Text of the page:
Carol Bartlett, The Sunday Gardener, lives in the north of England where she has created a diverse garden including wildflowers, natural areas, herbaceous borders, a wildlife pond, trees and wetland plants, along with a vegetable plot. She has been gardening, reading, researching and photographing plants for over twenty years and her website is a popular resource for gardeners young and old.

Beat the slugs


Protect your garden from these troublesome gastropods
Image: Dmitri_ESTONIA_TALLINN/shutterstock

Slugs are officially the gardener’s No 1 enemy. Turn your back for a gardening moment, and these tough-skinned terrestrial molluscs will completely shred new shoots and tender lettuces.

Given that they have neither mouth parts nor teeth, slugs eat a disproportionate amount by using their surprisingly efficient rasping tongues. Make no bones about it – when it comes to slugs – it’s war! Here are some handy prevention tips to help you beat the slugs.

How to deter slugs – the barrier method


Copper tape can help keep slugs at bay
Image: Sarah Marchant/shutterstock

Slugs can cause havoc in the garden, but the good news is that there are a number of really effective deterrents.

Slugs don’t like sliding over rough dry surfaces. This works well where raised beds are constructed from rough sawn wood, such as old railway sleepers. The texture of the timber is not ideal for slugs, and mostly they prefer not to tackle it. My lettuces were untouched last season.

You can also buy adhesive copper tape to circle pots and containers – slugs and snails don’t like to cross the barrier as it gives them a mild static electric shock.

Other barrier methods such as coffee beans and egg shells are often suggested, but I don’t find them particularly effective. They can look unsightly and lots of coffee beans are not ideal for the soil. Wood ash and grit work to some extent, but are not foolproof.

Organic methods to get rid of slugs


Slug traps are a great way to protect your garden.
Image: Defenders Slug Traps (Thompson & Morgan)

Slug Nematodes are an organic method of control. They need to be watered into the ground when the soil has warmed up to at least 5 degrees. Once watered in, the micro-organisms will go to work on the slugs. Generally a repeat application is beneficial 6 weeks later. Nematodes are widely available and repeated use, year on year, will diminish your slug population over time.

Undoubtedly, one of the most effective organic methods of slug control is to place beer traps around your garden and sensitive plants. You can make your own using small containers, but the advantage of bespoke traps is that they have lids. In our climate, keeping a lid on the beer really helps, otherwise it can become too diluted by rainwater to work its magic. Any ‘value’ beer will do the job. Sink the container into the soil so the slug can access it easily. Slugs are attracted to the beery smell, fall in and die. The only downside is that emptying slug traps is not for the faint hearted, it’s a smelly job.

Organic slug pellets are good and safe to use. Non-organic versions, based on metaldehyde, can be dangerous to pets and wildlife. Keep a tub handy to scatter around vulnerable new shoots and plants. Rain does render the pellets ineffective so it’s necessary to reapply frequently.

If you’re not squeamish, you can’t beat “picking and dispatching” as an organic method of reducing the slug population. Slugs are mostly nocturnal and are particularly active after a rain shower. Armed with a pair of tongs and a sharp stick it’s easy to dispose of a dozen or so. Placing an upturned orange or grapefruit will encourage the slugs to collect underneath, which makes them easy to find and dispatch.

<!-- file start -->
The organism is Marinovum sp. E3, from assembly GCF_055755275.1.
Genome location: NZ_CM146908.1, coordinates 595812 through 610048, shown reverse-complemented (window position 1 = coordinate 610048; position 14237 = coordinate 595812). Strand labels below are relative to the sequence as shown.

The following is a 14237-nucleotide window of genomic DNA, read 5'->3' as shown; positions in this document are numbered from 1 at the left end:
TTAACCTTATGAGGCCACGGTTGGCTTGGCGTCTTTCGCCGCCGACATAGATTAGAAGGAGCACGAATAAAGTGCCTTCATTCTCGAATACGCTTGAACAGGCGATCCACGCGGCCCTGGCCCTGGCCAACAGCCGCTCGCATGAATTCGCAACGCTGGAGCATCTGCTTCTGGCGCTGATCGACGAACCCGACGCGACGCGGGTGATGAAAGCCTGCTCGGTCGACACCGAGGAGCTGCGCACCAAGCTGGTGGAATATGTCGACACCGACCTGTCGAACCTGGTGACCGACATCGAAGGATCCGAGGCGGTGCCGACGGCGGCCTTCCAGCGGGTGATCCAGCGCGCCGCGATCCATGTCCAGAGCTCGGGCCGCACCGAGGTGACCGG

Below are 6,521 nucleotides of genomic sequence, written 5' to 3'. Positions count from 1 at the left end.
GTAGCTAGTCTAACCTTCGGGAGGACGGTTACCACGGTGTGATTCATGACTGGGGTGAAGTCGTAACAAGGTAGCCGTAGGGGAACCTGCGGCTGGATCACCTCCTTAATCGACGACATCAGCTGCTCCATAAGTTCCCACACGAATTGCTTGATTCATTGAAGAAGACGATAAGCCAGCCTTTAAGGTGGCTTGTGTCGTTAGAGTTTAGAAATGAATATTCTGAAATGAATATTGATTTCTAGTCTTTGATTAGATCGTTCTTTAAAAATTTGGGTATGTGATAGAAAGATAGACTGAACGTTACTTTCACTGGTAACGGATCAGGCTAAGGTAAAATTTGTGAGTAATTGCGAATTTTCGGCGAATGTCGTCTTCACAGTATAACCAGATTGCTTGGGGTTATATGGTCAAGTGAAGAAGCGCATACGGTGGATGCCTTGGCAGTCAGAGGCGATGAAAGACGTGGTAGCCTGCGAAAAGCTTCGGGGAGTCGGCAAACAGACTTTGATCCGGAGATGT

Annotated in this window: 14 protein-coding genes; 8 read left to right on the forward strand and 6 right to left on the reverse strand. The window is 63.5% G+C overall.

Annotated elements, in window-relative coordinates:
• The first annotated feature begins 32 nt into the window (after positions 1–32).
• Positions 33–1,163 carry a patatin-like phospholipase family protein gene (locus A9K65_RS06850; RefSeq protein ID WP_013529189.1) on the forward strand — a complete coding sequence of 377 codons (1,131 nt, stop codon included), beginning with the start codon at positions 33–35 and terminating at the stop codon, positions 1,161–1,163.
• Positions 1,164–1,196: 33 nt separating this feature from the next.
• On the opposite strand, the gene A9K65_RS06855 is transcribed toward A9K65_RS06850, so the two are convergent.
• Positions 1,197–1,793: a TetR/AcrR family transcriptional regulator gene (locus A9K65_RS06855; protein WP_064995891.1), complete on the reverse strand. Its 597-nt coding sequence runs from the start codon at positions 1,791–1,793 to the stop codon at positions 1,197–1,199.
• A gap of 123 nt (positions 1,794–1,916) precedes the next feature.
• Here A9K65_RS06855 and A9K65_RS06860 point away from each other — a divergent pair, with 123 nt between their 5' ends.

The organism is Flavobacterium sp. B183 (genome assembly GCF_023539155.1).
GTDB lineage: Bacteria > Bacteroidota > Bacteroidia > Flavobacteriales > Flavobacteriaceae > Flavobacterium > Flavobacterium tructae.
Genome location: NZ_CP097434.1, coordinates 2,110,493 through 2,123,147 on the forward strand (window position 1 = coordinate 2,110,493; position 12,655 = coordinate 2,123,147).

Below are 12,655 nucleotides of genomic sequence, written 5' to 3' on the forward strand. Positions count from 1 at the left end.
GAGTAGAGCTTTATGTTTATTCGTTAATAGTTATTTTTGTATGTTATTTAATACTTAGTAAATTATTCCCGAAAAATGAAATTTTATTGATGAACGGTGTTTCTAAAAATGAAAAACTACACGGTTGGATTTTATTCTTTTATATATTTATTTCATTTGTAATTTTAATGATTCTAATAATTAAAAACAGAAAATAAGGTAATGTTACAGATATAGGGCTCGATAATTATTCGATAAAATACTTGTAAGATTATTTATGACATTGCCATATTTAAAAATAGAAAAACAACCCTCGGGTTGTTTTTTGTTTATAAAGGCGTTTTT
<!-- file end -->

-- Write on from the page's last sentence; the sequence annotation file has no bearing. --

Encouraging wildlife into the garden such as frogs and hedgehogs will also help, as they like to snack on slugs. But even a lot of frogs won’t solve the problem – you’ll still need additional protection.

What are the best plants for gardens with slugs?


Hardy and slug-resistant, these beautiful foxgloves brighten up any garden.
Image source: PRILL/shutterstock

If you’re really struggling with slugs, opt for plants that they simply aren’t interested in. Whilst the Hosta is a firm slug favourite, they’re not keen on those varieties with thick ribbed or blue coloured leaves such as Big Daddy, Gold Regal, Liberty, Halcyon, and Silvery Slugproof.

There’s also a long list of perennials that slugs display no interest in such as:

If you love to create a splash with summer bedding plants, good varieties to choose are Pelargoniums (also known as Geraniums), Begonias, Fuchsias, Lobelia and Antirrhinums (Snapdragon). Rather than planting your usual variety of slug-magnet Marigolds, try the English Pot Marigold, Calendula, a lovely bright annual that is of little interest to the hungry molluscs.

How to rescue slug-savaged plants


Slug ravaged plants can be saved from the compost bin with some TLC
Image source: Starover Sibiriak/shutterstock

If the worst happens and your garden is attacked by slugs, don’t despair. You can make a rescue bid. Ragged Hosta leaves can be trimmed and you can remove several entire leaves per season. New leaves will grow and replace those you’ve cut away.

Dig up damaged bedding plants and salvage by giving them some TLC in a protected environment. They’ll recover and regrow in around 2-3 weeks, ready to be planted out again with extra protection.

The best way to win the war on slugs and snails is to keep watch over young and vulnerable plants and employ a combination of methods to keep them at bay. You can never completely eradicate slugs and snails, but over a period of time, you can reduce their numbers and control them.

Carol Bartlett, The Sunday Gardener, lives in the north of England where she has created a diverse garden including wildflowers, natural areas, herbaceous borders, a wildlife pond, trees and wetland plants, along with a vegetable plot. She has been gardening, reading, researching and photographing plants for over twenty years and her website is a popular resource for gardeners young and old.